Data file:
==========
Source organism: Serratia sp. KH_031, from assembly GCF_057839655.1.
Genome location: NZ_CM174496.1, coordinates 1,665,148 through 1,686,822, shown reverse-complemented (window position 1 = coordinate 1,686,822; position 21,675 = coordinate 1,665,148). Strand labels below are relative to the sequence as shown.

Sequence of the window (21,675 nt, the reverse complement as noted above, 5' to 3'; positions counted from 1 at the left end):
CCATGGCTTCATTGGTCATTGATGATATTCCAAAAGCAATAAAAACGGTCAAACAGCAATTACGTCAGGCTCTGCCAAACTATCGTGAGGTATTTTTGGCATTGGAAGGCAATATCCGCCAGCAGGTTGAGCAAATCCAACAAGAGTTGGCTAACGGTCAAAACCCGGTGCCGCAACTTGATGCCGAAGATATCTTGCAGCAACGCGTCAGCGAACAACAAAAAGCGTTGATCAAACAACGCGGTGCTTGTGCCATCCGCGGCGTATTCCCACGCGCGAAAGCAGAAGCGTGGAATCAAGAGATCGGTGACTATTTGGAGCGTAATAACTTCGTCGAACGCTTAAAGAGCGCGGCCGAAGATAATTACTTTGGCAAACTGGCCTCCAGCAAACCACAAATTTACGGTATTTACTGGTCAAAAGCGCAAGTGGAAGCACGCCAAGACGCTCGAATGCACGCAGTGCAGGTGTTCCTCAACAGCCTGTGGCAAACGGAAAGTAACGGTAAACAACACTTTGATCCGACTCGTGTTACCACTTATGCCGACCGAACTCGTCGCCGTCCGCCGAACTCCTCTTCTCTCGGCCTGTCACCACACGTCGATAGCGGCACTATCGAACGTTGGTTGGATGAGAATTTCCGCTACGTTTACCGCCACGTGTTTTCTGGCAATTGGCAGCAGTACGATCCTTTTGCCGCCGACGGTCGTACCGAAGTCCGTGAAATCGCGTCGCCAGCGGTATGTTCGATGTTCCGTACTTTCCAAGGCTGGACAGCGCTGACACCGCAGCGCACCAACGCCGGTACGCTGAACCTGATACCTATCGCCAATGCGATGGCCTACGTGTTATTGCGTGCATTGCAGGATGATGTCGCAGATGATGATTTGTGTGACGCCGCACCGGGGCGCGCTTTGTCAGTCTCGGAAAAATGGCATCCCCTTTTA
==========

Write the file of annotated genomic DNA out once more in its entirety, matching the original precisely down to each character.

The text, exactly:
Source organism: Serratia sp. KH_031, from assembly GCF_057839655.1.
Genome location: NZ_CM174496.1, coordinates 1,665,148 through 1,686,822, shown reverse-complemented (window position 1 = coordinate 1,686,822; position 21,675 = coordinate 1,665,148). Strand labels below are relative to the sequence as shown.

Sequence of the window (21,675 nt, the reverse complement as noted above, 5' to 3'; positions counted from 1 at the left end):
CCATGGCTTCATTGGTCATTGATGATATTCCAAAAGCAATAAAAACGGTCAAACAGCAATTACGTCAGGCTCTGCCAAACTATCGTGAGGTATTTTTGGCATTGGAAGGCAATATCCGCCAGCAGGTTGAGCAAATCCAACAAGAGTTGGCTAACGGTCAAAACCCGGTGCCGCAACTTGATGCCGAAGATATCTTGCAGCAACGCGTCAGCGAACAACAAAAAGCGTTGATCAAACAACGCGGTGCTTGTGCCATCCGCGGCGTATTCCCACGCGCGAAAGCAGAAGCGTGGAATCAAGAGATCGGTGACTATTTGGAGCGTAATAACTTCGTCGAACGCTTAAAGAGCGCGGCCGAAGATAATTACTTTGGCAAACTGGCCTCCAGCAAACCACAAATTTACGGTATTTACTGGTCAAAAGCGCAAGTGGAAGCACGCCAAGACGCTCGAATGCACGCAGTGCAGGTGTTCCTCAACAGCCTGTGGCAAACGGAAAGTAACGGTAAACAACACTTTGATCCGACTCGTGTTACCACTTATGCCGACCGAACTCGTCGCCGTCCGCCGAACTCCTCTTCTCTCGGCCTGTCACCACACGTCGATAGCGGCACTATCGAACGTTGGTTGGATGAGAATTTCCGCTACGTTTACCGCCACGTGTTTTCTGGCAATTGGCAGCAGTACGATCCTTTTGCCGCCGACGGTCGTACCGAAGTCCGTGAAATCGCGTCGCCAGCGGTATGTTCGATGTTCCGTACTTTCCAAGGCTGGACAGCGCTGACACCGCAGCGCACCAACGCCGGTACGCTGAACCTGATACCTATCGCCAATGCGATGGCCTACGTGTTATTGCGTGCATTGCAGGATGATGTCGCAGATGATGATTTGTGTGACGCCGCACCGGGGCGCGCTTTGTCAGTCTCGGAAAAATGGCATCCCCTTTTA